Hillyer: Sure, let's look at some of the flagship features:
Stored Procedures are procedural code that is stored within the MySQL server and which can be executed entirely on the server-side. MySQL uses standard SQL:2003 stored procedure language, also known as PL/PSM. Here is an example of a stored procedure:
By submitting your personal information, you agree that TechTarget and its partners may contact you regarding relevant content, products and special offers.
CREATE PROCEDURE procedure1 /* name */ (IN parameter1 INTEGER) /* parameters */
The preceding procedure takes a single integer parameter and inserts either "birds" or "beasts" into a table depending on whether or not the parameter equals 17.
While stored procedures are not for everyone, one compelling argument for using stored procedures is their portability: You can write business logic once in a stored procedure and then re-use it in a PHP front-end, a desktop application, and in a portable application by calling the stored procedure on the MySQL server. You can called the same stored procedure from C, PHP, Java, VB, or any language that can connect to MySQL. This can save a lot of effort because you do not have to re-implement the same logic over and over again.
You can learn more about stored procedures in an article here.
Triggers use the same procedural language as stored procedures, but rather than waiting for a user to call the code, it is attached to an event, such as an INSERT into a table. Events are typically INSERTs, UPDATEs and DELETEs. Here is an example of a trigger:
CREATE TRIGGER t25_bi BEFORE INSERT ON t25 FOR EACH ROW IF LEFT(NEW.s2,1)<>'A' THEN SET NEW.s1=0; END IF;//
In this case the trigger checks the data being inserted into a table to see if the leftmost character being inserted into the s2 field is not 'A' and if so sets the value of the s1 column to 0. Triggers can be used for logging activity (say you want an audit table that shows each action taken on another table as a log), validating data (check whether inserted values meet a complicated criteria), and maintaining relationships in a table handler that does not enforce foreign keys.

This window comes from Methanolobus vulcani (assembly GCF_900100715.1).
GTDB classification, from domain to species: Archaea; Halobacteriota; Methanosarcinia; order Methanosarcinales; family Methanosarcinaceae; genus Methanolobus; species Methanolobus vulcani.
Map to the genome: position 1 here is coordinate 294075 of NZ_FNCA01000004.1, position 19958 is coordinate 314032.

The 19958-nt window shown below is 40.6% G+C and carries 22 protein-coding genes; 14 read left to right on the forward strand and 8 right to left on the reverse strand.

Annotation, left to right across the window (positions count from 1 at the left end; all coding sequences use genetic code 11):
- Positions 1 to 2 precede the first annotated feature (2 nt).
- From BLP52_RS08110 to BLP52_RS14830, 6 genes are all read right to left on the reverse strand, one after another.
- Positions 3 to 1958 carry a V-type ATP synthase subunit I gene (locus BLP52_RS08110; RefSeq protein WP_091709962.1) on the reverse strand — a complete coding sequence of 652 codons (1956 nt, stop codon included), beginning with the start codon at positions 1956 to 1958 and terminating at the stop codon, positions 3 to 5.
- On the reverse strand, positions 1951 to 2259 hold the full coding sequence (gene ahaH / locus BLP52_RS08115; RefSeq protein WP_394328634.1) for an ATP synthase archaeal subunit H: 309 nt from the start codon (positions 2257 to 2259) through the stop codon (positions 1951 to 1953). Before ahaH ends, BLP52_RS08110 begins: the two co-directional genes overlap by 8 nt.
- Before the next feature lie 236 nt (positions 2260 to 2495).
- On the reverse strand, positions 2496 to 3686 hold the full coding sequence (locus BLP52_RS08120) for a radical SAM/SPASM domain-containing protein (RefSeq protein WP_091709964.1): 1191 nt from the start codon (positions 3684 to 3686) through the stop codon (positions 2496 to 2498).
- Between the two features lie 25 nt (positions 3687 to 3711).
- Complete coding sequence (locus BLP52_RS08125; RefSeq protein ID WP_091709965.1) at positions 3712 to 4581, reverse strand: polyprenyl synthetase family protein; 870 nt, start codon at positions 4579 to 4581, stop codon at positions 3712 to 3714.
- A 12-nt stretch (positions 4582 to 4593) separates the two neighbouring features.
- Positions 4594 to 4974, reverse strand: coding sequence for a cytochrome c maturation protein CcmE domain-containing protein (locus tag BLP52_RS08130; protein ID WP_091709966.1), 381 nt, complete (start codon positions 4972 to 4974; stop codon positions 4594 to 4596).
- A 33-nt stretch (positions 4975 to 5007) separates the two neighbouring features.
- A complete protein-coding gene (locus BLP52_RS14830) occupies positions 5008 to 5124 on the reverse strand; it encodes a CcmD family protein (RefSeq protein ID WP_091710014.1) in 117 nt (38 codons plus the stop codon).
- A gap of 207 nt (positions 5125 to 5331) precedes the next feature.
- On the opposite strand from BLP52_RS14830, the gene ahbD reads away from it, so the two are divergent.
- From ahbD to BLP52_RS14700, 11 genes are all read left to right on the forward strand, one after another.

You can learn more about triggers in an article here.
A view is "a named, derived table whose definition is a persistent part of the database." Think of a view as a stored query that can be used as a table. Here are a couple of examples of views:
CREATE VIEW v AS SELECT column1 FROM t; CREATE VIEW v AS SELECT * FROM t WHERE col1 IN (SELECT MAX(col1) FROM t);
Using views simplifies use of MySQL. If a complicated query is used for business reporting, it is often easier to turn it into a view, then end users can use the view to create reports. Views can also help with security; if a user should only have access to a subset of the rows in a table, create a view and grant access to it instead of the entire table (say for example you wanted to provide access to only a single region's sales data in a multi-region table).
You can learn more about views in an article here.
How you use the new features of MySQL will depend on your application, and your level of expertise. Most users can benefit greatly from views without a lot of experience in procedural programming and would do well to give them a try.
How scalable is MySQL?